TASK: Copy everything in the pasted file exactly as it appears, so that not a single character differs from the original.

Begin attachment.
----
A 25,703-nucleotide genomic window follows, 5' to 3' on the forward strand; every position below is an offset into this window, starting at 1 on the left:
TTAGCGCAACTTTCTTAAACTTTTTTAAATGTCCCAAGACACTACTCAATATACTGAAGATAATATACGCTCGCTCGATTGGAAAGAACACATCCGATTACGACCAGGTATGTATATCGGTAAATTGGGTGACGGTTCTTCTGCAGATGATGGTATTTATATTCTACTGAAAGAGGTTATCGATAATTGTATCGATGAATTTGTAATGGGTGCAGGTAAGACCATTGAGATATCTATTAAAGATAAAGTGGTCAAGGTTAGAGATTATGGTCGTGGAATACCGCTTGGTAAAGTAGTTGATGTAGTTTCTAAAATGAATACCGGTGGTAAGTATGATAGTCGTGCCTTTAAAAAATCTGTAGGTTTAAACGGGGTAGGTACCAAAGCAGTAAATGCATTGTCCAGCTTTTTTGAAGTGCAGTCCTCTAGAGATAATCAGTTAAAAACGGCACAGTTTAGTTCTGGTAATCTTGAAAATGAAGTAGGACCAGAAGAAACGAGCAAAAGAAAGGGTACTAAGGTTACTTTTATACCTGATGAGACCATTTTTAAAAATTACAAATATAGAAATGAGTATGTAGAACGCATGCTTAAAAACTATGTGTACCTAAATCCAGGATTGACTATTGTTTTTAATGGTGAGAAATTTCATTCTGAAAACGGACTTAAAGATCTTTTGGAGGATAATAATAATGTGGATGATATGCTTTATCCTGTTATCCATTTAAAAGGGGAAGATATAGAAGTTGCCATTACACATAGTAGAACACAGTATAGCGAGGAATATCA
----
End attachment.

A 25,703-nucleotide genomic window follows, 5' to 3' on the forward strand; every position below is an offset into this window, starting at 1 on the left:
TTAGCGCAACTTTCTTAAACTTTTTTAAATGTCCCAAGACACTACTCAATATACTGAAGATAATATACGCTCGCTCGATTGGAAAGAACACATCCGATTACGACCAGGTATGTATATCGGTAAATTGGGTGACGGTTCTTCTGCAGATGATGGTATTTATATTCTACTGAAAGAGGTTATCGATAATTGTATCGATGAATTTGTAATGGGTGCAGGTAAGACCATTGAGATATCTATTAAAGATAAAGTGGTCAAGGTTAGAGATTATGGTCGTGGAATACCGCTTGGTAAAGTAGTTGATGTAGTTTCTAAAATGAATACCGGTGGTAAGTATGATAGTCGTGCCTTTAAAAAATCTGTAGGTTTAAACGGGGTAGGTACCAAAGCAGTAAATGCATTGTCCAGCTTTTTTGAAGTGCAGTCCTCTAGAGATAATCAGTTAAAAACGGCACAGTTTAGTTCTGGTAATCTTGAAAATGAAGTAGGACCAGAAGAAACGAGCAAAAGAAAGGGTACTAAGGTTACTTTTATACCTGATGAGACCATTTTTAAAAATTACAAATATAGAAATGAGTATGTAGAACGCATGCTTAAAAACTATGTGTACCTAAATCCAGGATTGACTATTGTTTTTAATGGTGAGAAATTTCATTCTGAAAACGGACTTAAAGATCTTTTGGAGGATAATAATAATGTGGATGATATGCTTTATCCTGTTATCCATTTAAAAGGGGAAGATATAGAAGTTGCCATTACACATAGTAGAACACAGTATAGCGAGGAATATCA